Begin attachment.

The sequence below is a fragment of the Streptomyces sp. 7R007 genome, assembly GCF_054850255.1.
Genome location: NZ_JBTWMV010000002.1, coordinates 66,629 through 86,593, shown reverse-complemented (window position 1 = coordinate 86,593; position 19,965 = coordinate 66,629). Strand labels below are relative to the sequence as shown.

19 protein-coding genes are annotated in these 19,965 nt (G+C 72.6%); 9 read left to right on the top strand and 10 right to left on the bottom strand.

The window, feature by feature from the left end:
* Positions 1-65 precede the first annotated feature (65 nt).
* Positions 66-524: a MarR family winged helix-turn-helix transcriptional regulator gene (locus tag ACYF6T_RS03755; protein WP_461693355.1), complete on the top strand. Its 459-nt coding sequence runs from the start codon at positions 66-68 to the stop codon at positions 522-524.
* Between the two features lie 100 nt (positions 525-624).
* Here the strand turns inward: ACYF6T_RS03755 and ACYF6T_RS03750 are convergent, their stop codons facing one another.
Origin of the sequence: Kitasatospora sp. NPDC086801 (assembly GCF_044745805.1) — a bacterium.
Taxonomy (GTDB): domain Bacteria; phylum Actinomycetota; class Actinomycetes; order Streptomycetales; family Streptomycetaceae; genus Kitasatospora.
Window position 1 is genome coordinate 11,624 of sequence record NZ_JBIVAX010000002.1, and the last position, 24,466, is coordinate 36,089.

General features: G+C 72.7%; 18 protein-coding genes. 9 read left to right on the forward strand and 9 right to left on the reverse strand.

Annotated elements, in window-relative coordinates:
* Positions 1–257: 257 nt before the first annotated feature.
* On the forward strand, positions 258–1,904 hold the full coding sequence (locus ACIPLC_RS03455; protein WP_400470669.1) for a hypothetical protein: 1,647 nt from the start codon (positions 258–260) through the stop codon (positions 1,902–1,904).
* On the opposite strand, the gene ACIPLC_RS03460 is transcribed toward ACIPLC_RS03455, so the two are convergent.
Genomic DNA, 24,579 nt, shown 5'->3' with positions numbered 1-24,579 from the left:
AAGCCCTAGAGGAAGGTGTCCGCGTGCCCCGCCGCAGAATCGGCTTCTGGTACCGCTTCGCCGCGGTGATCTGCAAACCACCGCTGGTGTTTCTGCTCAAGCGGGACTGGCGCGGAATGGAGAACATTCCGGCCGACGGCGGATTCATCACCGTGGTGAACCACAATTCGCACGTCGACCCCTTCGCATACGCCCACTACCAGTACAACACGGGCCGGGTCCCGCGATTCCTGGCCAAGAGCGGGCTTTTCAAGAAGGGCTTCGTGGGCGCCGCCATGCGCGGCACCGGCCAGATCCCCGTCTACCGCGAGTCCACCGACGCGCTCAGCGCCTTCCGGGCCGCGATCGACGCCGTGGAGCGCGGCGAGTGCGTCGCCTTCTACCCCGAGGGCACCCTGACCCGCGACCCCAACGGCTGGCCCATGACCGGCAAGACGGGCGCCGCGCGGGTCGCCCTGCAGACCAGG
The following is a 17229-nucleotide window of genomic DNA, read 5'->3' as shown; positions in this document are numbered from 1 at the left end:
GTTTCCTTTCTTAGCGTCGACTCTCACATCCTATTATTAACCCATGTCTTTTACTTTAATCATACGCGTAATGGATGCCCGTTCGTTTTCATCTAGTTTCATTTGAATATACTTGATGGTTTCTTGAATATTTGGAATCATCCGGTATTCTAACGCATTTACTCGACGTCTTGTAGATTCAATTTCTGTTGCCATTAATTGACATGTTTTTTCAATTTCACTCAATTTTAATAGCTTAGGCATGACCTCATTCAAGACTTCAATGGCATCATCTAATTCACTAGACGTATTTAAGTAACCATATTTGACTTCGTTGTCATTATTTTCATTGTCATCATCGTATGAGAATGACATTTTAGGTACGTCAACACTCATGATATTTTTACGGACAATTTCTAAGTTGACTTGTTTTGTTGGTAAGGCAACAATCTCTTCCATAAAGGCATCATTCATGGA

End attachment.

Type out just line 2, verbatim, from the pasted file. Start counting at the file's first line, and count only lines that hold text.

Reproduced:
Genome location: NZ_JBTWMV010000002.1, coordinates 66,629 through 86,593, shown reverse-complemented (window position 1 = coordinate 86,593; position 19,965 = coordinate 66,629). Strand labels below are relative to the sequence as shown.